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Special Fasteners and Tightening Procedures

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Tightening fasteners correctly is key in mechanical work. Most folks are familiar with torque specifications as the most common form of estimating fastener tension by how much force it takes to rotate the component. The fastener tension can vary at an identical torque spec under different conditions, and it is the tension that matters.

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The friction against a fastener’s threads and/or flanges is a big factor in how much axial tension applied with a torque value. A bolt that has its threads and flange lubricated with oil has less friction as it is tightened compared to a dry bolt. This means that an oil lubricated bolt can apply more axial tension at the same torque value as a dry bolt. In the opposite direction, a dirty bolt with contaminated (or damaged) threads will have more friction than a clean dry bolt. The dirty bolt will have less axial tension than the clean dry bolt at the same torque value. This is why general torque specification are given for clean threads without lubrication.

The five valve cylinder heads of the 400 ~ 450 cc Yamaha high performance engines require their main cylinder head bolts and washers be cleaned and lubricated with molybdenum grease prior to installation. The bolts should be tightened evenly in a crisscross pattern to an initial specification.  The bolts should be loosened evenly and removed. The excess moly grease should be cleaned away, and fresh moly grease applied to the bolt threads, flanges, and washers. The bolts are then reinstalled and tightened evenly to a second torque specification. Finally all of the bolts are tighten an additional 90 degrees in a crisscross pattern and then 90 degrees again to reach a position 180 degrees from their setting after the secondary torque.

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An angle torque wrench can be used for accurate angle torquing.

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If unavailable, mark the bolt and cylinder head (or other component) to note the change in position.

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The 650 cc parallel twin engines found in Kawasaki’s Ninja, Versys, and Vulcan models have very specific instructions for tightening their connecting rod nuts and bolts. The bolts are designed to stretch when tightened and shouldn’t be reused once removed. The new nuts and bolts should be cleaned, dried, and lubricated with moly oil prior to use. Kawasaki provides two different methods of tightening theses fasteners.  The recommended method is to measure the bolt length before and after installation in order to determine if the tension is correct based on bolt stretch. A fallback method is to tighten the nuts to a specified torque value and then an additional 120 degrees of rotation. In both cases Kawasaki stipulates exact specifications for using new or used connecting rods and nuts to make sure these critical fasteners have the correct tension, not just tightened to a torque value.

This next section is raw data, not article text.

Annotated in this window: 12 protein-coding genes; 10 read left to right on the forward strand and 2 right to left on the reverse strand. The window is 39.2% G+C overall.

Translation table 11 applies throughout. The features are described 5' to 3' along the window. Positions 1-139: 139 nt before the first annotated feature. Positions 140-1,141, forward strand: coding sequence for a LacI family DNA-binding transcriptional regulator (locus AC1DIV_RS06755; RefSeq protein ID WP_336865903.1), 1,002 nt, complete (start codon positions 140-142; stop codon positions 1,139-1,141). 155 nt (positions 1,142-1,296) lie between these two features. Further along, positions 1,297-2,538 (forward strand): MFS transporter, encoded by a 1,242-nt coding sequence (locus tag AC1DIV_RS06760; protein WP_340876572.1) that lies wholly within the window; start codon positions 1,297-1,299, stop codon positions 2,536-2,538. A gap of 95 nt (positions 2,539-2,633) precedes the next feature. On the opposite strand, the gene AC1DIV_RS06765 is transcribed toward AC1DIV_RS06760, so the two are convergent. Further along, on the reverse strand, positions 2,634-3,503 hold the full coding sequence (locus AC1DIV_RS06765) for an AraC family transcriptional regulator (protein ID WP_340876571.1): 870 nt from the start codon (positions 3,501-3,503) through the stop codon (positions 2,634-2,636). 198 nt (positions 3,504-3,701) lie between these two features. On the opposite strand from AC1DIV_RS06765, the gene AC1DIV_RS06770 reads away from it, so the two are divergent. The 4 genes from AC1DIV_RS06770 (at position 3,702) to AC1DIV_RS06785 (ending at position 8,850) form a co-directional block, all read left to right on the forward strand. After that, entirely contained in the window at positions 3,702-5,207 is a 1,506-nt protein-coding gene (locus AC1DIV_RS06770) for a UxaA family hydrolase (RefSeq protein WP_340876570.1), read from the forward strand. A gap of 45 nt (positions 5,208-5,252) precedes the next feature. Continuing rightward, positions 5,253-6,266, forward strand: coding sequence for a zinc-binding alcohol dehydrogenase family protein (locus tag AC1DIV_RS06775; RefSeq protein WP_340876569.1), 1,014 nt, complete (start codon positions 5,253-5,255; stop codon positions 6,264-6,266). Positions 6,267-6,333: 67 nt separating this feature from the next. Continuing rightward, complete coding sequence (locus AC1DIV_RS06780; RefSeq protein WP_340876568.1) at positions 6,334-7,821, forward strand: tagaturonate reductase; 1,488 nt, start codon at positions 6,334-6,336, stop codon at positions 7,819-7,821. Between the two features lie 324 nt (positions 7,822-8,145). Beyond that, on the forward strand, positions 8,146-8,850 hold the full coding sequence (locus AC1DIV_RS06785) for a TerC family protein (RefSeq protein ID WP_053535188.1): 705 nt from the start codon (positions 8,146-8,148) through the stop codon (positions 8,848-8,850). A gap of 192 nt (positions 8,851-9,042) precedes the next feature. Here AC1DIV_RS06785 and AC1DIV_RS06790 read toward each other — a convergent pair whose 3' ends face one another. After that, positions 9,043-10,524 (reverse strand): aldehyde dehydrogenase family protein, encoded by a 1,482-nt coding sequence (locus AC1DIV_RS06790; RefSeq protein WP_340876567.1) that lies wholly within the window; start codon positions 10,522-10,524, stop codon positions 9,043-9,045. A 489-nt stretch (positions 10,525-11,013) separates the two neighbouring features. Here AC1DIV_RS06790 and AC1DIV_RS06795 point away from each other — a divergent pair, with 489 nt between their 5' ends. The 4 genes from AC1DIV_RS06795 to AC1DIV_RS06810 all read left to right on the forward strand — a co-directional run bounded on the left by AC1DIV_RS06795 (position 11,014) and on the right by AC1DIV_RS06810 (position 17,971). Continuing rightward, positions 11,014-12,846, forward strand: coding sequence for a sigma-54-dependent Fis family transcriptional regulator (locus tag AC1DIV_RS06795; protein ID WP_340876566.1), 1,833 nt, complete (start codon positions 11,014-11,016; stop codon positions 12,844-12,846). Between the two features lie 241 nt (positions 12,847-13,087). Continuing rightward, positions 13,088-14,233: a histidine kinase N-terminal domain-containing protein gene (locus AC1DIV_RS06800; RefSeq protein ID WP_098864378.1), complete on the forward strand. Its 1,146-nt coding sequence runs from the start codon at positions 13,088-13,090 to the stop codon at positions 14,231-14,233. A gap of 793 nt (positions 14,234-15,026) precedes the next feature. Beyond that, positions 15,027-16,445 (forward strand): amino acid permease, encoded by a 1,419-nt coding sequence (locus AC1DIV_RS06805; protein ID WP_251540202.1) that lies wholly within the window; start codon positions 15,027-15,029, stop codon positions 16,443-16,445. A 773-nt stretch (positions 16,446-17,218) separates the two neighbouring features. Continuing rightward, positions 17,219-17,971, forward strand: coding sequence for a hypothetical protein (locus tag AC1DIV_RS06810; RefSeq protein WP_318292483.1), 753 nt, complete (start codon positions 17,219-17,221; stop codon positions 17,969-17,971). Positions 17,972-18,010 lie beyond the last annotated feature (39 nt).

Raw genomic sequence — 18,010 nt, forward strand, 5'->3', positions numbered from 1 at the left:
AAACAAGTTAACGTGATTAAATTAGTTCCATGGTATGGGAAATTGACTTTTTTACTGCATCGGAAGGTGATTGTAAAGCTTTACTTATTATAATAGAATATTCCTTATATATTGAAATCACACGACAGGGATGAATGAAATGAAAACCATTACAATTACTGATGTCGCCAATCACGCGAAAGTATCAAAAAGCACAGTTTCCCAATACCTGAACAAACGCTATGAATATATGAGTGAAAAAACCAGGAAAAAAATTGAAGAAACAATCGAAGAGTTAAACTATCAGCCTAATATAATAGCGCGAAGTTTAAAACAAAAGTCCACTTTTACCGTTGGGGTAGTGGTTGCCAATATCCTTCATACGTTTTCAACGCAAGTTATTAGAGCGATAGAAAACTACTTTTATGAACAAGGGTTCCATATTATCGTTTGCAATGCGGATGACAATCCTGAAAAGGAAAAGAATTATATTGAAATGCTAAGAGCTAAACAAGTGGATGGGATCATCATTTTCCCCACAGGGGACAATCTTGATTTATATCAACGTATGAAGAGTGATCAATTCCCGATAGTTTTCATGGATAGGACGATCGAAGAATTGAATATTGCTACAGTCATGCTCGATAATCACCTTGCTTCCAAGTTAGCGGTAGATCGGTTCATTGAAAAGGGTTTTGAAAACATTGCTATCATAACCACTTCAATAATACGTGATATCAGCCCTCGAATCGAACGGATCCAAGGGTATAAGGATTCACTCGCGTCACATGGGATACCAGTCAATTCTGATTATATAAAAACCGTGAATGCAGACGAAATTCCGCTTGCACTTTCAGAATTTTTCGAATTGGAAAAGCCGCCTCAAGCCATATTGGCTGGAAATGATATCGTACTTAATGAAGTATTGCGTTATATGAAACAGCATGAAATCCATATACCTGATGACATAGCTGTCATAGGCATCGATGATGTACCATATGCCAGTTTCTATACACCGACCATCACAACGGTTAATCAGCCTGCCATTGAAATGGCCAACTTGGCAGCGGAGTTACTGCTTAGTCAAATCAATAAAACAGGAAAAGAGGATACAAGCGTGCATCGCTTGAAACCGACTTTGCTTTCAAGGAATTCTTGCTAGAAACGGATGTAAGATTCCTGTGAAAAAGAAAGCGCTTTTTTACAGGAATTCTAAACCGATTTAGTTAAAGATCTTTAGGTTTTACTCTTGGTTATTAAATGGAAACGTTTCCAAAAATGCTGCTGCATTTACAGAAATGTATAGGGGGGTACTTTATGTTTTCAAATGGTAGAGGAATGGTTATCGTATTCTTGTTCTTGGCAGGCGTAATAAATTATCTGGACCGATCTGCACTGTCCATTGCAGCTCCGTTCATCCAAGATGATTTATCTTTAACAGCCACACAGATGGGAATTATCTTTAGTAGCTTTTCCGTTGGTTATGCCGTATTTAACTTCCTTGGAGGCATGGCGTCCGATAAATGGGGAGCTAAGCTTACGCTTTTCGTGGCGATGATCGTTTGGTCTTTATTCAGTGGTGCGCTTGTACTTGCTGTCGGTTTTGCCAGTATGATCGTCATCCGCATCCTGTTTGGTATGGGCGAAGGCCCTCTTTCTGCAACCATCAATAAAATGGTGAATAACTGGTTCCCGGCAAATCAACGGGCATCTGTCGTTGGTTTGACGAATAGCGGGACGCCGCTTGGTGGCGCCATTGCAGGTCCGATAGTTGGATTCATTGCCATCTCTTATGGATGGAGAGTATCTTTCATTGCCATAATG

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Some fasteners cannot be tightened with a standard socket or torque wrench. If an adapter like a crows foot, or locknut wrench is installed and changes the length of the torque wrench lever this must be taken into consideration with the formula W = (S x L) / E;  where S = specified toque, W = adapted torque wrench value, L = torque wrench lever length, and E = total extended length of the torque wrench lever with adapter. Note, an adapter that is set at a right angle to the lever end doesn’t apply, only an extension that changes the lever length. For example if the specified torque (S) is 50 N-m, the lever length (L) is 300 mm and the extended lever length (E) is 375 mm the adapted torque wrench value (W) should be 40 N-m. If the service manual indicated the use of a special adapter in may also have an adapted torque wrench value for that special adapter.

Many crucial components use fasteners that require lubrication, specific tightening sequences, or one time use fasteners.  Special requirement fasteners are often found with the cylinder head, connecting rods, main bearings, cam holders, suspension pivots, and brake caliper mounting bolts. It is important to follow the instructions in the service manual for tightening procedures to achieve the desired fastener tension. One should be familiar with the torque wrench function and understand how the torque value relates to fastener tension.

 

 

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